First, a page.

Westwood College is being sued by the Illinois Attorney General’s Office for allegedly misleading students enrolled in its Criminal Justice degree program. According to the AP, college officials allegedly led students to believe that upon graduation, they would meet the educational requirements necessary to apply for law enforcement positions within agencies such as the Chicago Police Department and the Illinois State Police. It seems that students weren’t informed that these agencies would not accept Westwood College credentials because the college lacked regional educational accreditation.
In previous articles, I tried warning potential students about this discrepancy. For instance, in November 2010 in a Patch.com article appropriately titled Five Things You Should Know before Applying for College, I stated:
A college's accreditation can also affect whether a student can get a job or not. Many colleges in Chicago offer degrees in Criminal Justice but not all of them are regionally accredited. The Chicago Police Department only accepts applicants who have obtained college credits from a regionally accredited college. Therefore, a student with a bachelor's degree from a non-regionally accredited college may not be eligible to apply for a job as a Chicago Police Officer while someone with an associate's degree from a regionally accredited college may apply for the position.
I’d like to think that I could say, “I told you so,” to whoever read my article and still attended Westwood or a similar college. However, I’m pretty sure that none of the affected students read my article. In fact, I’m not sure they read any articles on how to pick a college that would meet their needs.
According to articles I’ve read regarding the new lawsuit, Westwood College actually had students sign off on a form stating that they had been told that the college was only nationally accredited. If signing this document didn’t set off a bunch of alarms, bells and whistles to these victim/students, then I’m glad they aren’t working for us in law enforcement or the criminal justice field.
The complaint also alleges that the college had low graduation and job placement rates. Was that not enough to warn students that something just wasn’t right?
According to the National Center for Educational Statistics, a branch of the US Department of Education, these are the retention rates for the four Westwood College branches in Illinois:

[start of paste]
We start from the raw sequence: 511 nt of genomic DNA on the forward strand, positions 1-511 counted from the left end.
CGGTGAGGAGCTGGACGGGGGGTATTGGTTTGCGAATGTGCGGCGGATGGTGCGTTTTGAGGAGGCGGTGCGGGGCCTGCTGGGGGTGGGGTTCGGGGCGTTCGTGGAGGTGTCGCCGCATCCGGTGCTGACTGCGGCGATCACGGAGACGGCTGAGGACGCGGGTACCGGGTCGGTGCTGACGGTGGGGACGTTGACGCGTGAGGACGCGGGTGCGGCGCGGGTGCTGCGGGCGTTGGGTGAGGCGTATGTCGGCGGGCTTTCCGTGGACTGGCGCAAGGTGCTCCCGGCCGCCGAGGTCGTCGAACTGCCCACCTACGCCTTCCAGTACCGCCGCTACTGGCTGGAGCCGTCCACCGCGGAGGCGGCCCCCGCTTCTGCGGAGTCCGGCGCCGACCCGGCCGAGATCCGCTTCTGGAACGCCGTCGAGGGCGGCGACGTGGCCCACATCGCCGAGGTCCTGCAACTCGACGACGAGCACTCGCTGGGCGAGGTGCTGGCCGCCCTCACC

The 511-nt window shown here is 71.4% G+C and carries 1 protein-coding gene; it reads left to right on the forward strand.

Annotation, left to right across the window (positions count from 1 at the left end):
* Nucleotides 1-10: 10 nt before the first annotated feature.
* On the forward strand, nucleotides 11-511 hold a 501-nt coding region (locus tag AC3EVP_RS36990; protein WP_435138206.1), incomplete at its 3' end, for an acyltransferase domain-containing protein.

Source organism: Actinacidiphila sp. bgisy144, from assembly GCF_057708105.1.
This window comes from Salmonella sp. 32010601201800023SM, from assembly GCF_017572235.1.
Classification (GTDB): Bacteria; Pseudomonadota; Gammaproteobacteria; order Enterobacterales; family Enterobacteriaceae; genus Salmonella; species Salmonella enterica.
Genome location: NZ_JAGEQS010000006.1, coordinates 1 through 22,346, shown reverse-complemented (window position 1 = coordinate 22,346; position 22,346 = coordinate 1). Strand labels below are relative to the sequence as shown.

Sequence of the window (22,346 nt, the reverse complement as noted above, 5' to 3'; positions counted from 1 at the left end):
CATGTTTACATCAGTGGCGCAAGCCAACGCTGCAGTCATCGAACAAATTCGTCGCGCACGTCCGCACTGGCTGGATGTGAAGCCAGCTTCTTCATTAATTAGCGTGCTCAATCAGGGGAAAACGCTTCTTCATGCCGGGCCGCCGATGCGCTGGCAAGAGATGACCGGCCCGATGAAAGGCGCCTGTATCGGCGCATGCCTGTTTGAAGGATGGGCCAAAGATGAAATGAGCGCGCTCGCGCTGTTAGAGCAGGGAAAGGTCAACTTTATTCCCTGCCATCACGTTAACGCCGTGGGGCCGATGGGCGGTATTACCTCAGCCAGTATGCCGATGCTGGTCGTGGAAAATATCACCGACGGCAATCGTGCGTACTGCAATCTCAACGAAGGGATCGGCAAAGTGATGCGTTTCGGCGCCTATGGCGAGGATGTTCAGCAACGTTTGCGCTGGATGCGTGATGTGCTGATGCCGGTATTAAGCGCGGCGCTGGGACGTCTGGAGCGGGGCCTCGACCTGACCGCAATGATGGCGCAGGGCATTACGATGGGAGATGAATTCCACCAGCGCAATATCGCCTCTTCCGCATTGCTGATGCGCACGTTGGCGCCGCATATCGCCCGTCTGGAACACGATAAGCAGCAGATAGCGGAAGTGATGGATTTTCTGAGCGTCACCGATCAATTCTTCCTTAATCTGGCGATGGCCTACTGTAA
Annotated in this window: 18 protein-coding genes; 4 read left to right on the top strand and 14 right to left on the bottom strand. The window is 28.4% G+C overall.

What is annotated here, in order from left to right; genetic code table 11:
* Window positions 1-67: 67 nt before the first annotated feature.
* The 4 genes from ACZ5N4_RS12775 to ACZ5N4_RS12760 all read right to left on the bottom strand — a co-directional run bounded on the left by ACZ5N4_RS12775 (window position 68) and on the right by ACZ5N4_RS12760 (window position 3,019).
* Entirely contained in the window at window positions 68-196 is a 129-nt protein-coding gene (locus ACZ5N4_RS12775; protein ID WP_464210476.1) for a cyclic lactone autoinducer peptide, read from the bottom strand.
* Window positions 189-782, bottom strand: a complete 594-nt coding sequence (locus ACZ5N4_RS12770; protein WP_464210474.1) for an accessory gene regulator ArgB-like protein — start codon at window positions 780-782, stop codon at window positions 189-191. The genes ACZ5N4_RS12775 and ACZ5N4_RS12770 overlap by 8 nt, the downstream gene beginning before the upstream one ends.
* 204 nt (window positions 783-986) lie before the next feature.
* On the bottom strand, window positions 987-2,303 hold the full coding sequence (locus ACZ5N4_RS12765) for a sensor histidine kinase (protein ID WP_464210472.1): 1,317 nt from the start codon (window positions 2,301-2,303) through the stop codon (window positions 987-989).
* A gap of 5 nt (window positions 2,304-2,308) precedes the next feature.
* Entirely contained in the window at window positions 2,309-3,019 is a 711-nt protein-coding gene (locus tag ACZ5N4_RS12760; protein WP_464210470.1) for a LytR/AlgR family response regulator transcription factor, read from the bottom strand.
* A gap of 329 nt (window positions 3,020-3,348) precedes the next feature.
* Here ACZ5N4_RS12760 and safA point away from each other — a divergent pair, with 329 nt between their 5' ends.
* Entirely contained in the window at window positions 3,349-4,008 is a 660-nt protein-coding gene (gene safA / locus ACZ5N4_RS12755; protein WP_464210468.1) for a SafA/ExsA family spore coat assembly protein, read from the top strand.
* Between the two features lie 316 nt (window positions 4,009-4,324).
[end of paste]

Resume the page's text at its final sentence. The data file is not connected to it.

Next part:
Loop Campus: Retention 19% Graduation 22%
DuPage: Retention - 40% Graduation- 32%
O’Hare: Retention – 28% Graduation - 29%
River Oaks: Retention – 45% Graduation - 34%
As you can see, only one of the four campuses had a graduation rate of above 1/3. The sad thing is that as low as these rates are, many more local colleges have even lower retention and graduation rates. (See: Most Chicago universities get an "F" in graduation rates )
Now I know that sometimes, people don’t know that these statistics even exist much less know how to access them but that’s no excuse this time around. For the past few years, these stats automatically come up when students apply for financial aid online. How did the Westwood students miss this information as well?
Now let’s be realistic. Even if Westwood College awarded the proper credentials for students to qualify for law enforcement positions, many of the students I saw once during a visit to one of their campuses would still not have qualified.
For starters, all police agencies require candidates to pass some sort of physical fitness and agility tests and most also have height and weight standards. Some of the students I saw simply would not have passed these tests or met these standards. Furthermore, most police agencies also run a background and credit check and I’m not sure many of them would not pass these either.
The courts will decide whether Westwood College in fact violated any laws but I think it would be unfair to characterize the many students as victims of Westwood College. Instead, they are victims of their own inability or unwillingness to conduct proper research and due diligence before signing on the dotted line. If they failed to pay attention to these details in their own lives, they are sure to have missed valuable clues at crime scenes and during investigations. Ultimately, the fact that they can’t be detectives, special agents, etc. benefits us all.
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